Inside Yokai, an Ode to Japanese Whisky and Grilled Skewers in San Francisco

Back in 2016, Marc Zimmerman was the opening chef at the Tokyo outpost of Alexander’s Steakhouse. And during his time in Japan, he gained an appreciation for and love of Tokyo’s post-work dining and drinking culture. So now Zimmerman is bringing some of that flavor and energy to the States.

On Friday, the chef opens Yokai, a Japanese-inspired hi-fi listening bar and restaurant in San Francisco. Here, he’s serving up skewers, light bites, veggies, and larger plates paired with drinks that emphasize Japanese spirits, brandies, and Cognacs. And given that the music is just as important to the overall experience, there’s a sound system that competes for center stage with the food and drinks: Zimmerman himself sourced vintage mint JBL Pro Series studio speakers from which jazz records will be piped through the space.

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A scallop dish
A scallop dish

“Travel and personal experiences in Japan are what this place is all about,” Zimmerman told Robb Report in an email. “I enjoy creating places and experiences with soul, personal connection, and honesty. I feel we’ve done that with Gozu [his other restaurant] as well.”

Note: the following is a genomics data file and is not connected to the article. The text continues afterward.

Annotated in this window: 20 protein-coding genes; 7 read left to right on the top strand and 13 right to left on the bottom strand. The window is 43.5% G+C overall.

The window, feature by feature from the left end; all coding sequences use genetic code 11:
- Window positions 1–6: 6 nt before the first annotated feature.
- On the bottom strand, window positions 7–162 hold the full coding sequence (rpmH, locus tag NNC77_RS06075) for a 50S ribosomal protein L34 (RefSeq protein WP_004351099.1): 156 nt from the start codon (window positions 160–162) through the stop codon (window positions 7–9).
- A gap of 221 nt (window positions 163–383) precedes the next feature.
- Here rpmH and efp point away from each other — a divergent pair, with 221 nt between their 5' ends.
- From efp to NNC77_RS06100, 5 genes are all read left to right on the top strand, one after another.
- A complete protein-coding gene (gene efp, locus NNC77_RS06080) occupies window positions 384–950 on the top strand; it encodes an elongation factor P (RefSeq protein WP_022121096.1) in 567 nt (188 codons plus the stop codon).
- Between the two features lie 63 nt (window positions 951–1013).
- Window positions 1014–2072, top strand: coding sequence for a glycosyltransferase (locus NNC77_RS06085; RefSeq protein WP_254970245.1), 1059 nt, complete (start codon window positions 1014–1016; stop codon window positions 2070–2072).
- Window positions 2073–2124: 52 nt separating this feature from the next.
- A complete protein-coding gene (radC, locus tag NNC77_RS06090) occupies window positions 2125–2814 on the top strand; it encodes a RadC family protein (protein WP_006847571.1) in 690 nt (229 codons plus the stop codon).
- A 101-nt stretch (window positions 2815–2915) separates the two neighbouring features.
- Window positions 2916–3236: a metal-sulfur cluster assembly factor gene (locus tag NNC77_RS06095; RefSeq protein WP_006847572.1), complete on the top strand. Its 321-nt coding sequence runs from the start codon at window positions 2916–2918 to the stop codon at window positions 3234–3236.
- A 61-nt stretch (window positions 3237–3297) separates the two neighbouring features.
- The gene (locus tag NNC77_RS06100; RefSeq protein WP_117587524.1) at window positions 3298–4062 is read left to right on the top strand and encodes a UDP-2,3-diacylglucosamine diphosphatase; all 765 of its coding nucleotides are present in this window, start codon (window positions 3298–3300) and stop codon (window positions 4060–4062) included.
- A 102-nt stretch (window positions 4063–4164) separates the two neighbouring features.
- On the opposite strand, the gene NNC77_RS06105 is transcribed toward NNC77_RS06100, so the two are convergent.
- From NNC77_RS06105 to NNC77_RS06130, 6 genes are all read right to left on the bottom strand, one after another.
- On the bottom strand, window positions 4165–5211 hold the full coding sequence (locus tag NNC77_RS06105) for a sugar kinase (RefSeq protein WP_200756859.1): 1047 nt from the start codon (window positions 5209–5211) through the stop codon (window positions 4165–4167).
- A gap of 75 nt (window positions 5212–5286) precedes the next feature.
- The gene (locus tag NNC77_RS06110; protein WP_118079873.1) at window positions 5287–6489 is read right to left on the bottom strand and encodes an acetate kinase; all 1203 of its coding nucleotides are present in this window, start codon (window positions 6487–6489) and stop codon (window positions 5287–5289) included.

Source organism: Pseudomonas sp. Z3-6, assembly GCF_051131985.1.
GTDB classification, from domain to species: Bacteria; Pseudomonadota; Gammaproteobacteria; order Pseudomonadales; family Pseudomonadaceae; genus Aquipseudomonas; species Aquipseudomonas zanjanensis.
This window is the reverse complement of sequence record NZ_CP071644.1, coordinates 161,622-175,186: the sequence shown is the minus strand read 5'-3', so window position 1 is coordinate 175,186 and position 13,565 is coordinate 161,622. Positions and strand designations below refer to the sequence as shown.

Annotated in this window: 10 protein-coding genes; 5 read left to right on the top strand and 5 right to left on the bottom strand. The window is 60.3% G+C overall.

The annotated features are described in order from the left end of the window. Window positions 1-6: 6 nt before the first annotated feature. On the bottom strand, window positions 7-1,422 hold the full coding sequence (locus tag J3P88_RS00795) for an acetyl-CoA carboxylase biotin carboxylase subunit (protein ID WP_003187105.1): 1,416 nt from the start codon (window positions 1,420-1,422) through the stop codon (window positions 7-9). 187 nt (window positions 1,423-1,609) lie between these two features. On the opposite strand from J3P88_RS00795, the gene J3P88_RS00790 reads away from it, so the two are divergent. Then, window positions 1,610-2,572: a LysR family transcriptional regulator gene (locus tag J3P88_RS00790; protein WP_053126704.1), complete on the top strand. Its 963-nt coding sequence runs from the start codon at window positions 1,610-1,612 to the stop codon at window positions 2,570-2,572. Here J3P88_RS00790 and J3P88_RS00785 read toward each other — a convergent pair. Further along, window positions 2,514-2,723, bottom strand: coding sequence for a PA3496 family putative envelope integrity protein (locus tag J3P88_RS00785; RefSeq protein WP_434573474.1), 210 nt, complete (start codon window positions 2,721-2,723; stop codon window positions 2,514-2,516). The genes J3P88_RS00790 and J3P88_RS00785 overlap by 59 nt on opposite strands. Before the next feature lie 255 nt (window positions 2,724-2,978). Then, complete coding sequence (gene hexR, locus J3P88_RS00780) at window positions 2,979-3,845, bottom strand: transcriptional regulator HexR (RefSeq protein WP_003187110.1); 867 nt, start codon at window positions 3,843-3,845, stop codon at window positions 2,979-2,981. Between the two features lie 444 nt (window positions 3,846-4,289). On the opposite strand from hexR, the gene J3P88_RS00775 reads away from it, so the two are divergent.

On the menu, skewers grilled over Japanese binchotan coals are the stars of the show: There’s Wolfe Ranch quail, baby Spanish octopus, and Château Uenae chuck roll A5 Wagyu, among other proteins. (Zimmerman has become well known for the ways in which he uses Wagyu in his cooking.) Small plates like oysters with beet mignonette and broccolini and Dungeness crab salad share table space with vegetable-focused options such as shredded Brussels sprouts with sesame dressing and wild California mushrooms. And larger plates run the gamut from koji-cured Sonoma duck to a burger you can get in the decadent “Gozu style”—with wasabi thousand island and local sea urchin.

The bar area
The bar area

Behind the bar, the beverage director Jordan Abraham is slinging drinks that showcase Japanese whiskies and the country’s budding gin scene along with using Japanese ingredients. The Imperial Garden is made with Ki No Bi Go green tea gin and Saint Germain, while the Pretty Bird combines Kiyomi Japanese rum, coconut water, Luxardo Bitter Bianco, and lime. Nonalcoholic options, including carbonated teas, will be available for those who don’t wish to imbibe.

“I’m really looking forward to showing people what we’ve put together here,” Zimmerman said. “Yokai at its core is my idea of a bar and grill … There’s more than one experience that can be had … It’s going to be a scene.”

Click here to see all the images of Yokai.

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